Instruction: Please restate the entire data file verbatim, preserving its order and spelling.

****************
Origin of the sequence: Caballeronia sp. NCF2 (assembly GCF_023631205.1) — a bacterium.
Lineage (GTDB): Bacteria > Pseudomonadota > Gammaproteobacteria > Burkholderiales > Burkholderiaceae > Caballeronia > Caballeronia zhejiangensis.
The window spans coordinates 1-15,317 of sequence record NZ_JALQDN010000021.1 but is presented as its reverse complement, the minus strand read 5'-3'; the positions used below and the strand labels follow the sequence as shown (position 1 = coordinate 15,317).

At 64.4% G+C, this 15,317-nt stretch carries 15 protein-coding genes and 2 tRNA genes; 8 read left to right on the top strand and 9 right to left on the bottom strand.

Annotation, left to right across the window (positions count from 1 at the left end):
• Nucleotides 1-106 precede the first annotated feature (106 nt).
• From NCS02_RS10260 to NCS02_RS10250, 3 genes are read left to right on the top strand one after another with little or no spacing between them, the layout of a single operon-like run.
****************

Origin of the sequence: Caballeronia sp. NCF2 (assembly GCF_023631205.1) — a bacterium.
Lineage (GTDB): Bacteria > Pseudomonadota > Gammaproteobacteria > Burkholderiales > Burkholderiaceae > Caballeronia > Caballeronia zhejiangensis.
The window spans coordinates 1-15,317 of sequence record NZ_JALQDN010000021.1 but is presented as its reverse complement, the minus strand read 5'-3'; the positions used below and the strand labels follow the sequence as shown (position 1 = coordinate 15,317).

At 64.4% G+C, this 15,317-nt stretch carries 15 protein-coding genes and 2 tRNA genes; 8 read left to right on the top strand and 9 right to left on the bottom strand.

Annotation, left to right across the window (positions count from 1 at the left end):
• Nucleotides 1-106 precede the first annotated feature (106 nt).
• From NCS02_RS10260 to NCS02_RS10250, 3 genes are read left to right on the top strand one after another with little or no spacing between them, the layout of a single operon-like run.